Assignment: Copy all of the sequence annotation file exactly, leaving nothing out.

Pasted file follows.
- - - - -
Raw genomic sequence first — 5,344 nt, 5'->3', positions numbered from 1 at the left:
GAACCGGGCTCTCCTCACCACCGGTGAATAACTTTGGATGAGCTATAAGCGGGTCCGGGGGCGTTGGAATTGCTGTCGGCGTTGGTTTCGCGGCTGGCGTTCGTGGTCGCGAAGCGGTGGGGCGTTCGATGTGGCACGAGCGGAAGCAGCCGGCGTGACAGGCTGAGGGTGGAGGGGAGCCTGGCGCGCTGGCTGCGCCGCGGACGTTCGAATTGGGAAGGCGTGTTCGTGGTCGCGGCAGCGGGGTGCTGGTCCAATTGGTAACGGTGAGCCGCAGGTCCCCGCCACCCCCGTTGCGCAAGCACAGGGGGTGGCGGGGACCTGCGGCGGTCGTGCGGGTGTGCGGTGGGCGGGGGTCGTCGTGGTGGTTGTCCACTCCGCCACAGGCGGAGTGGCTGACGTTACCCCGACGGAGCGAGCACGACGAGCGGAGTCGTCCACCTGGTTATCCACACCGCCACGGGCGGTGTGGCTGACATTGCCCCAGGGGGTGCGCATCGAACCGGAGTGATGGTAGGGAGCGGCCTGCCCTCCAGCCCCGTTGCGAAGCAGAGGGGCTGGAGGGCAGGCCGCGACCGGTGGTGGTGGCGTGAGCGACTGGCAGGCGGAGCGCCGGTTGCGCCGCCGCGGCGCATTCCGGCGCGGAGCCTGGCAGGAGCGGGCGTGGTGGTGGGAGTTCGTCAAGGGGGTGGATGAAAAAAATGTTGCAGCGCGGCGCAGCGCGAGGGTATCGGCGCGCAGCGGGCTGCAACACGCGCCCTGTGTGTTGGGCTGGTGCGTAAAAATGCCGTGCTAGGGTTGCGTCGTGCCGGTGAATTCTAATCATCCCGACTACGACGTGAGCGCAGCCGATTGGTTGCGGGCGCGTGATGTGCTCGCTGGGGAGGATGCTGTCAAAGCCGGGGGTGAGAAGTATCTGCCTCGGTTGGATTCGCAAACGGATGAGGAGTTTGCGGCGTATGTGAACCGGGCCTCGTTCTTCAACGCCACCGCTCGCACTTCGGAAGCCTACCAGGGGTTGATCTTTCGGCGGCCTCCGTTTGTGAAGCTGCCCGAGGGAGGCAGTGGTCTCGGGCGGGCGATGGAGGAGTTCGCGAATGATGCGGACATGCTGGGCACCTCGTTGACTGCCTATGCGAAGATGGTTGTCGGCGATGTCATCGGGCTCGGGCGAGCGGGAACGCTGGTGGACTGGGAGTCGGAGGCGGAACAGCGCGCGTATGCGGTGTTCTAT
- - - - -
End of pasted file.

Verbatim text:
Raw genomic sequence first — 5,344 nt, 5'->3', positions numbered from 1 at the left:
GAACCGGGCTCTCCTCACCACCGGTGAATAACTTTGGATGAGCTATAAGCGGGTCCGGGGGCGTTGGAATTGCTGTCGGCGTTGGTTTCGCGGCTGGCGTTCGTGGTCGCGAAGCGGTGGGGCGTTCGATGTGGCACGAGCGGAAGCAGCCGGCGTGACAGGCTGAGGGTGGAGGGGAGCCTGGCGCGCTGGCTGCGCCGCGGACGTTCGAATTGGGAAGGCGTGTTCGTGGTCGCGGCAGCGGGGTGCTGGTCCAATTGGTAACGGTGAGCCGCAGGTCCCCGCCACCCCCGTTGCGCAAGCACAGGGGGTGGCGGGGACCTGCGGCGGTCGTGCGGGTGTGCGGTGGGCGGGGGTCGTCGTGGTGGTTGTCCACTCCGCCACAGGCGGAGTGGCTGACGTTACCCCGACGGAGCGAGCACGACGAGCGGAGTCGTCCACCTGGTTATCCACACCGCCACGGGCGGTGTGGCTGACATTGCCCCAGGGGGTGCGCATCGAACCGGAGTGATGGTAGGGAGCGGCCTGCCCTCCAGCCCCGTTGCGAAGCAGAGGGGCTGGAGGGCAGGCCGCGACCGGTGGTGGTGGCGTGAGCGACTGGCAGGCGGAGCGCCGGTTGCGCCGCCGCGGCGCATTCCGGCGCGGAGCCTGGCAGGAGCGGGCGTGGTGGTGGGAGTTCGTCAAGGGGGTGGATGAAAAAAATGTTGCAGCGCGGCGCAGCGCGAGGGTATCGGCGCGCAGCGGGCTGCAACACGCGCCCTGTGTGTTGGGCTGGTGCGTAAAAATGCCGTGCTAGGGTTGCGTCGTGCCGGTGAATTCTAATCATCCCGACTACGACGTGAGCGCAGCCGATTGGTTGCGGGCGCGTGATGTGCTCGCTGGGGAGGATGCTGTCAAAGCCGGGGGTGAGAAGTATCTGCCTCGGTTGGATTCGCAAACGGATGAGGAGTTTGCGGCGTATGTGAACCGGGCCTCGTTCTTCAACGCCACCGCTCGCACTTCGGAAGCCTACCAGGGGTTGATCTTTCGGCGGCCTCCGTTTGTGAAGCTGCCCGAGGGAGGCAGTGGTCTCGGGCGGGCGATGGAGGAGTTCGCGAATGATGCGGACATGCTGGGCACCTCGTTGACTGCCTATGCGAAGATGGTTGTCGGCGATGTCATCGGGCTCGGGCGAGCGGGAACGCTGGTGGACTGGGAGTCGGAGGCGGAACAGCGCGCGTATGCGGTGTTCTAT